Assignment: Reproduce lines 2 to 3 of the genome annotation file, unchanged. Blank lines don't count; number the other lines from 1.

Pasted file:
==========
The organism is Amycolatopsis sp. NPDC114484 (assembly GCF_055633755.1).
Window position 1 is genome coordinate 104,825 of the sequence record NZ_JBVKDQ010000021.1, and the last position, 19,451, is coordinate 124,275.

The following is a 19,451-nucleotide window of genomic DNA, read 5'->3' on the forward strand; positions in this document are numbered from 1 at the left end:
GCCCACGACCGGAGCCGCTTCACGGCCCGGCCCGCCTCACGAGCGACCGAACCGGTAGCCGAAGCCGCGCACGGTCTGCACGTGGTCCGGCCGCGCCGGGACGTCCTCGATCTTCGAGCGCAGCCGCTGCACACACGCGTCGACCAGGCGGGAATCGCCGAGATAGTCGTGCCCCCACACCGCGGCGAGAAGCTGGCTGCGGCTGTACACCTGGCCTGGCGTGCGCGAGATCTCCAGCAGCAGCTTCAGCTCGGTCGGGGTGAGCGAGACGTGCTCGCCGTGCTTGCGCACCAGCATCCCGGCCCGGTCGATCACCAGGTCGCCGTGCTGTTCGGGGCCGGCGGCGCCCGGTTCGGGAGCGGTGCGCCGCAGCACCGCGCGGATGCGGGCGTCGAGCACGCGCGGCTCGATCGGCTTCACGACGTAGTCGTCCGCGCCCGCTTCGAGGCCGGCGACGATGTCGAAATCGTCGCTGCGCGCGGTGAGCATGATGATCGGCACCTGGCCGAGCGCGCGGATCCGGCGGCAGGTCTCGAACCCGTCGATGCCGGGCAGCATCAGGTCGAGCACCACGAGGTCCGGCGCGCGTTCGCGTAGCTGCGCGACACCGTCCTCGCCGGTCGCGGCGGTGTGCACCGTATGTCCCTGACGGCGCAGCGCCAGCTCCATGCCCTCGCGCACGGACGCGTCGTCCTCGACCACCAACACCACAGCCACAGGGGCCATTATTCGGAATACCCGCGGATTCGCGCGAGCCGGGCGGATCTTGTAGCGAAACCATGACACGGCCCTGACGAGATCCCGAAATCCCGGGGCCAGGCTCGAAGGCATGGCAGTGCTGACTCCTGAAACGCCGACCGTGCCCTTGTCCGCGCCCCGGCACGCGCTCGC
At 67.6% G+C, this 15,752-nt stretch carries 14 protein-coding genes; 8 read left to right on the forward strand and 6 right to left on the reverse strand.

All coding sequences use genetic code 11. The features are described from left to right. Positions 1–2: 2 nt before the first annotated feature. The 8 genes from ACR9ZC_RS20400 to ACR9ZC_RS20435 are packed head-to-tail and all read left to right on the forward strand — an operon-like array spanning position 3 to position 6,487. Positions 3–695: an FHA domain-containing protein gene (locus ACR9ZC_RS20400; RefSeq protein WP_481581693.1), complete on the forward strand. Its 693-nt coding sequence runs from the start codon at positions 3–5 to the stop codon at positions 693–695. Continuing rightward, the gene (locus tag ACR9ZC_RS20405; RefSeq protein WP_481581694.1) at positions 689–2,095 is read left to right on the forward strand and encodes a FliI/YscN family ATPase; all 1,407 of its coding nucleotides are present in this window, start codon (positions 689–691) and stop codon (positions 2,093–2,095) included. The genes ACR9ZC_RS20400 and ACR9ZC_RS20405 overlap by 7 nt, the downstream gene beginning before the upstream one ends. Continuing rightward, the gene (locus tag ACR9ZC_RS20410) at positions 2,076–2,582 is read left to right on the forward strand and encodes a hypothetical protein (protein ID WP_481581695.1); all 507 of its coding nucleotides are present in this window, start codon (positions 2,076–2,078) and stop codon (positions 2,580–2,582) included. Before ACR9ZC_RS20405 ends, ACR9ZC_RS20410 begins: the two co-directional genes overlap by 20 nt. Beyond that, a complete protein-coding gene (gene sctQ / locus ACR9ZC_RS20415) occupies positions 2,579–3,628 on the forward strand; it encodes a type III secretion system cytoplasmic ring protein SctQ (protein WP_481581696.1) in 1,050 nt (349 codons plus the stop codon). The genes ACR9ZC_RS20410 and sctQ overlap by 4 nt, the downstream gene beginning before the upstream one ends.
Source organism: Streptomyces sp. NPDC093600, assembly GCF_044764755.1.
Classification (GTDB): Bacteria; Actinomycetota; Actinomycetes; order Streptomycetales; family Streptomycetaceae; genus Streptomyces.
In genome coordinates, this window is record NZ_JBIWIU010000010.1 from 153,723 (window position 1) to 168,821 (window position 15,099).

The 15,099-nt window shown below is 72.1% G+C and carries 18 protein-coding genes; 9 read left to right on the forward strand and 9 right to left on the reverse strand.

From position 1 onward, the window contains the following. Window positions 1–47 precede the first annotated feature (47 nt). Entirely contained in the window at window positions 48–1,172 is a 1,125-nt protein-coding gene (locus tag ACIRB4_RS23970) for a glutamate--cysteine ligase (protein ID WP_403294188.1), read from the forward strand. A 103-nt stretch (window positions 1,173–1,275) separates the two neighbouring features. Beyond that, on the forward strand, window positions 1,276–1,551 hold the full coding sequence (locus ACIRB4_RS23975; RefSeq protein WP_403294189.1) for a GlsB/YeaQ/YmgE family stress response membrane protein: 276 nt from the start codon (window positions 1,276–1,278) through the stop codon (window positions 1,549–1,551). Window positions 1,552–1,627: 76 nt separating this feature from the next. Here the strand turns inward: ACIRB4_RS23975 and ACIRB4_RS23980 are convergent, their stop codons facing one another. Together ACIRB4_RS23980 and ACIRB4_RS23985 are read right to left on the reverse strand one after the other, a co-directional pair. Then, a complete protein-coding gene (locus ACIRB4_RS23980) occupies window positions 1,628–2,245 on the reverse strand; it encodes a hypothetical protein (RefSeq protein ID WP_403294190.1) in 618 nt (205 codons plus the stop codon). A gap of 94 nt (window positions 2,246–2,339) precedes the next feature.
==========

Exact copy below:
Window position 1 is genome coordinate 104,825 of the sequence record NZ_JBVKDQ010000021.1, and the last position, 19,451, is coordinate 124,275.

The following is a 19,451-nucleotide window of genomic DNA, read 5'->3' on the forward strand; positions in this document are numbered from 1 at the left end: